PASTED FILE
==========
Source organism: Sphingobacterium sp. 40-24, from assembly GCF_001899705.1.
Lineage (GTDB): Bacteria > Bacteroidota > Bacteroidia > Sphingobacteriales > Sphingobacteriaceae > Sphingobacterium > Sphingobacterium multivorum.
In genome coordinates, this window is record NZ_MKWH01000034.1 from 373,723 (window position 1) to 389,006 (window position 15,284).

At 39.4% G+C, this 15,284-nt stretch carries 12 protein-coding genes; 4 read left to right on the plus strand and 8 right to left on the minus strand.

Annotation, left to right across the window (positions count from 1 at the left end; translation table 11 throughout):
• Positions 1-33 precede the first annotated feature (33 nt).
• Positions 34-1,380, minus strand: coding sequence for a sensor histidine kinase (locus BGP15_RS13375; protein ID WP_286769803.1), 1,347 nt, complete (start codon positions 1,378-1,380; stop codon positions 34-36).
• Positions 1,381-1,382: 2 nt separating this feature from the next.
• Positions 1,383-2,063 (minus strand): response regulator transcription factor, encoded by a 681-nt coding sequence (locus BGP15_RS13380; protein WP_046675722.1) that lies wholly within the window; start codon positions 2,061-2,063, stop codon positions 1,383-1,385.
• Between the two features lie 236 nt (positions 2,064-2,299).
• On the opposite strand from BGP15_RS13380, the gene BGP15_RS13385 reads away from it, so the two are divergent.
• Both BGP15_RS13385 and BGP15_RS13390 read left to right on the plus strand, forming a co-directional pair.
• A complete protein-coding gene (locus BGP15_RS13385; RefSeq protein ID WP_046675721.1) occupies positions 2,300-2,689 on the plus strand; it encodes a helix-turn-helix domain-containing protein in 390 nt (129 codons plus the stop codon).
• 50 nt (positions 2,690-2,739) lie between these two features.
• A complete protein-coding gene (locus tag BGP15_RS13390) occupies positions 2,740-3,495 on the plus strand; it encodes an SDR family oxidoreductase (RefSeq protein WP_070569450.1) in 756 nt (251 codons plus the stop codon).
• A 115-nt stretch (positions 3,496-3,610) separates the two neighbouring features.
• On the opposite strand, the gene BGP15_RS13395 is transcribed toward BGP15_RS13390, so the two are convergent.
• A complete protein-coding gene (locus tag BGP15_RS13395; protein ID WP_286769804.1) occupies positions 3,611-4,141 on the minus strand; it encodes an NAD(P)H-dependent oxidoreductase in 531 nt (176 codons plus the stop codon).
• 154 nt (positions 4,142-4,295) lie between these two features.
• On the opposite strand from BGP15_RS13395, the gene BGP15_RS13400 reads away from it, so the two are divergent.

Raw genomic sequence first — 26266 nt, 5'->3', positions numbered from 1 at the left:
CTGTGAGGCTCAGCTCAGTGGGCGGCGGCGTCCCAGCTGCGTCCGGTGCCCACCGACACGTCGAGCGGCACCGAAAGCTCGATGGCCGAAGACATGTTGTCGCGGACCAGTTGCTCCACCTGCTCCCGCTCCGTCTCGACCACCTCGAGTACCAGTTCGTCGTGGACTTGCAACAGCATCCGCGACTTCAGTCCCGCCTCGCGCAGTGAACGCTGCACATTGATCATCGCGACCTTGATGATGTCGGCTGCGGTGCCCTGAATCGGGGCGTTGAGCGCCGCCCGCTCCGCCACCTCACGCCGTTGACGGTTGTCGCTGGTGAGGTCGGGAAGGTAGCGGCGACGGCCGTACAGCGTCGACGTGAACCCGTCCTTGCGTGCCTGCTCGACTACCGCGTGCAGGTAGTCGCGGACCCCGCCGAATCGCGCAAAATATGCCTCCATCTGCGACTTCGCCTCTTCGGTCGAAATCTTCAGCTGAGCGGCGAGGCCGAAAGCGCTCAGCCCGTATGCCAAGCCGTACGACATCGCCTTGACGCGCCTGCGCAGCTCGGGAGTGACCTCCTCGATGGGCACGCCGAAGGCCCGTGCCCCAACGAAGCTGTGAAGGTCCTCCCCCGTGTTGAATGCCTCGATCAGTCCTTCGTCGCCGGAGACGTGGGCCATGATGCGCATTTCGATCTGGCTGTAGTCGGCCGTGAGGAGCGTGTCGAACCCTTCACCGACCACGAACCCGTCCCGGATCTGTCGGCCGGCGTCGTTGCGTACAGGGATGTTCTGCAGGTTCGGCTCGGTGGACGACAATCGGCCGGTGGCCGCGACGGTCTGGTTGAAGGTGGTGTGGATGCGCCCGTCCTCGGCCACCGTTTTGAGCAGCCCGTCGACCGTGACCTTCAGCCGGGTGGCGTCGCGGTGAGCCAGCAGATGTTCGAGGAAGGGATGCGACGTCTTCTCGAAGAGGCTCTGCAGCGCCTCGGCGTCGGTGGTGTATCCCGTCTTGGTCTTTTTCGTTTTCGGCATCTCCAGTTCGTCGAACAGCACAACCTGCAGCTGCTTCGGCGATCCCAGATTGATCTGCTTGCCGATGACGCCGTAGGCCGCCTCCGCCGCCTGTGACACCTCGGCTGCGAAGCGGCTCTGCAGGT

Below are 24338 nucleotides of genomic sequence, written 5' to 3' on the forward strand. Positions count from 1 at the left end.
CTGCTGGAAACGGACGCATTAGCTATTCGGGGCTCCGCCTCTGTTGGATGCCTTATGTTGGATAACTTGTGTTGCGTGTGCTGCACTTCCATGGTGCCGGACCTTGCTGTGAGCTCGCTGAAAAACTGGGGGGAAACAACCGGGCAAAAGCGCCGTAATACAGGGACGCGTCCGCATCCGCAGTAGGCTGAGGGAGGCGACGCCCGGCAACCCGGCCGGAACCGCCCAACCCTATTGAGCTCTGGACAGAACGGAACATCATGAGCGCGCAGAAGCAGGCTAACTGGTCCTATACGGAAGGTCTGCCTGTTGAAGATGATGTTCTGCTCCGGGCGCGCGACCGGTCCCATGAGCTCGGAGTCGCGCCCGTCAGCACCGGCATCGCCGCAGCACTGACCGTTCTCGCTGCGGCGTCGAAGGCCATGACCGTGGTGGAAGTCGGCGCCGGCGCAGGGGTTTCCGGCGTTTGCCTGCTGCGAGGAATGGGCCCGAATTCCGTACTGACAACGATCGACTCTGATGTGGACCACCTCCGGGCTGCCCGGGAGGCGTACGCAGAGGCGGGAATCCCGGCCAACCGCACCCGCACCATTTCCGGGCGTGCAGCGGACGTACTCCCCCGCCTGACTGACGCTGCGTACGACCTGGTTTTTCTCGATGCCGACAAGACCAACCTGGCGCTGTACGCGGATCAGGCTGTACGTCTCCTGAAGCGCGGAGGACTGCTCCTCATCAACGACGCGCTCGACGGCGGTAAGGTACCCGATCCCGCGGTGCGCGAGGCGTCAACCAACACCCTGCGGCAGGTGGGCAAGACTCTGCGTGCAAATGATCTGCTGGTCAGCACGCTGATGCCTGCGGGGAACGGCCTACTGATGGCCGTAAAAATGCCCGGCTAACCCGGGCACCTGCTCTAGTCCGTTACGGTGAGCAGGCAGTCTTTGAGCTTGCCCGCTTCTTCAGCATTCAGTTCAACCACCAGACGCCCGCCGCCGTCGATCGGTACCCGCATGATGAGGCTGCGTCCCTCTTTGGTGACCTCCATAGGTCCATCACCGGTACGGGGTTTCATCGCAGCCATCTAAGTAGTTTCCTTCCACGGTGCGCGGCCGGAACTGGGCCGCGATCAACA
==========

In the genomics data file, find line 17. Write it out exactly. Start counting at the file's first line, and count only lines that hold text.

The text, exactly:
• On the opposite strand, the gene BGP15_RS13395 is transcribed toward BGP15_RS13390, so the two are convergent.